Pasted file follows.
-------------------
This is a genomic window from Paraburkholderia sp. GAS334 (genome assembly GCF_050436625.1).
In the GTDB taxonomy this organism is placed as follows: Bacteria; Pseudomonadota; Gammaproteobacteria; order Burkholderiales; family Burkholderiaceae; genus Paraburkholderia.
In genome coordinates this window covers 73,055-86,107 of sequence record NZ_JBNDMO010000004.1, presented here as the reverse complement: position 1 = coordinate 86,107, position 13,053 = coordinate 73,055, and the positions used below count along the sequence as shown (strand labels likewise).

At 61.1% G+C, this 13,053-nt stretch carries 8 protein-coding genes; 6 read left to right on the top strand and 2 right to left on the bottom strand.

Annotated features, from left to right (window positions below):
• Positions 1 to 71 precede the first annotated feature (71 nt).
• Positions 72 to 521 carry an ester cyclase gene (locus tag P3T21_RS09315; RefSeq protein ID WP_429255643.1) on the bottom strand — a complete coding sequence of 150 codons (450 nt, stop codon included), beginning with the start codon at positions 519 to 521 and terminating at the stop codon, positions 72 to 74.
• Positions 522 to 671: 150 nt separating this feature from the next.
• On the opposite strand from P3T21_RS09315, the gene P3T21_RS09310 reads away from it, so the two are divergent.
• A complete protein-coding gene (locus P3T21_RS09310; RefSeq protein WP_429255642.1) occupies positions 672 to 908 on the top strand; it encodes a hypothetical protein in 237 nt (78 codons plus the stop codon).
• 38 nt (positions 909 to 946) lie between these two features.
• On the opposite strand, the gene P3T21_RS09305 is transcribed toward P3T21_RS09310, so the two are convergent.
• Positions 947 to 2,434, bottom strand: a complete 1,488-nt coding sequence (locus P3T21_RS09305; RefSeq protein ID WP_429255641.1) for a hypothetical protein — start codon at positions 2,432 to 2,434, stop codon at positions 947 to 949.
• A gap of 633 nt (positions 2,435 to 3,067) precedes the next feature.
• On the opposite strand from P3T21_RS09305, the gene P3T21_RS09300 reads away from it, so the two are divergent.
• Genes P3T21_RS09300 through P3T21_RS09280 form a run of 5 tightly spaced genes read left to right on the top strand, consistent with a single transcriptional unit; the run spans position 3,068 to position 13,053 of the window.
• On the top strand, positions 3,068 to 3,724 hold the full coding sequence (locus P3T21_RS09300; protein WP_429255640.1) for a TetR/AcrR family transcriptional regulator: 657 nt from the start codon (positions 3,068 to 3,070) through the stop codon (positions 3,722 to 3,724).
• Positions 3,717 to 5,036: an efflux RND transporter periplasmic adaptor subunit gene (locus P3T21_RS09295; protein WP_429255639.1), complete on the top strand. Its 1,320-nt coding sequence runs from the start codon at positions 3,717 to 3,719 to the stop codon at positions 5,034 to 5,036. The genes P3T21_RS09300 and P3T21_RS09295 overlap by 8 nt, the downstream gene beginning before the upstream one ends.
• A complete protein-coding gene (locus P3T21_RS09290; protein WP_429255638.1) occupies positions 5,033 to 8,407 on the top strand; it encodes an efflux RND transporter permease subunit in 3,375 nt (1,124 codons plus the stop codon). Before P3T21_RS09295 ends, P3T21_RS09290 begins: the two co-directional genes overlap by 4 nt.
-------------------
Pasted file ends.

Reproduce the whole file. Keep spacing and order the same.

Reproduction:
This is a genomic window from Paraburkholderia sp. GAS334 (genome assembly GCF_050436625.1).
In the GTDB taxonomy this organism is placed as follows: Bacteria; Pseudomonadota; Gammaproteobacteria; order Burkholderiales; family Burkholderiaceae; genus Paraburkholderia.
In genome coordinates this window covers 73,055-86,107 of sequence record NZ_JBNDMO010000004.1, presented here as the reverse complement: position 1 = coordinate 86,107, position 13,053 = coordinate 73,055, and the positions used below count along the sequence as shown (strand labels likewise).

At 61.1% G+C, this 13,053-nt stretch carries 8 protein-coding genes; 6 read left to right on the top strand and 2 right to left on the bottom strand.

Annotated features, from left to right (window positions below):
• Positions 1 to 71 precede the first annotated feature (71 nt).
• Positions 72 to 521 carry an ester cyclase gene (locus tag P3T21_RS09315; RefSeq protein ID WP_429255643.1) on the bottom strand — a complete coding sequence of 150 codons (450 nt, stop codon included), beginning with the start codon at positions 519 to 521 and terminating at the stop codon, positions 72 to 74.
• Positions 522 to 671: 150 nt separating this feature from the next.
• On the opposite strand from P3T21_RS09315, the gene P3T21_RS09310 reads away from it, so the two are divergent.
• A complete protein-coding gene (locus P3T21_RS09310; RefSeq protein WP_429255642.1) occupies positions 672 to 908 on the top strand; it encodes a hypothetical protein in 237 nt (78 codons plus the stop codon).
• 38 nt (positions 909 to 946) lie between these two features.
• On the opposite strand, the gene P3T21_RS09305 is transcribed toward P3T21_RS09310, so the two are convergent.
• Positions 947 to 2,434, bottom strand: a complete 1,488-nt coding sequence (locus P3T21_RS09305; RefSeq protein ID WP_429255641.1) for a hypothetical protein — start codon at positions 2,432 to 2,434, stop codon at positions 947 to 949.
• A gap of 633 nt (positions 2,435 to 3,067) precedes the next feature.
• On the opposite strand from P3T21_RS09305, the gene P3T21_RS09300 reads away from it, so the two are divergent.
• Genes P3T21_RS09300 through P3T21_RS09280 form a run of 5 tightly spaced genes read left to right on the top strand, consistent with a single transcriptional unit; the run spans position 3,068 to position 13,053 of the window.
• On the top strand, positions 3,068 to 3,724 hold the full coding sequence (locus P3T21_RS09300; protein WP_429255640.1) for a TetR/AcrR family transcriptional regulator: 657 nt from the start codon (positions 3,068 to 3,070) through the stop codon (positions 3,722 to 3,724).
• Positions 3,717 to 5,036: an efflux RND transporter periplasmic adaptor subunit gene (locus P3T21_RS09295; protein WP_429255639.1), complete on the top strand. Its 1,320-nt coding sequence runs from the start codon at positions 3,717 to 3,719 to the stop codon at positions 5,034 to 5,036. The genes P3T21_RS09300 and P3T21_RS09295 overlap by 8 nt, the downstream gene beginning before the upstream one ends.
• A complete protein-coding gene (locus P3T21_RS09290; protein WP_429255638.1) occupies positions 5,033 to 8,407 on the top strand; it encodes an efflux RND transporter permease subunit in 3,375 nt (1,124 codons plus the stop codon). Before P3T21_RS09295 ends, P3T21_RS09290 begins: the two co-directional genes overlap by 4 nt.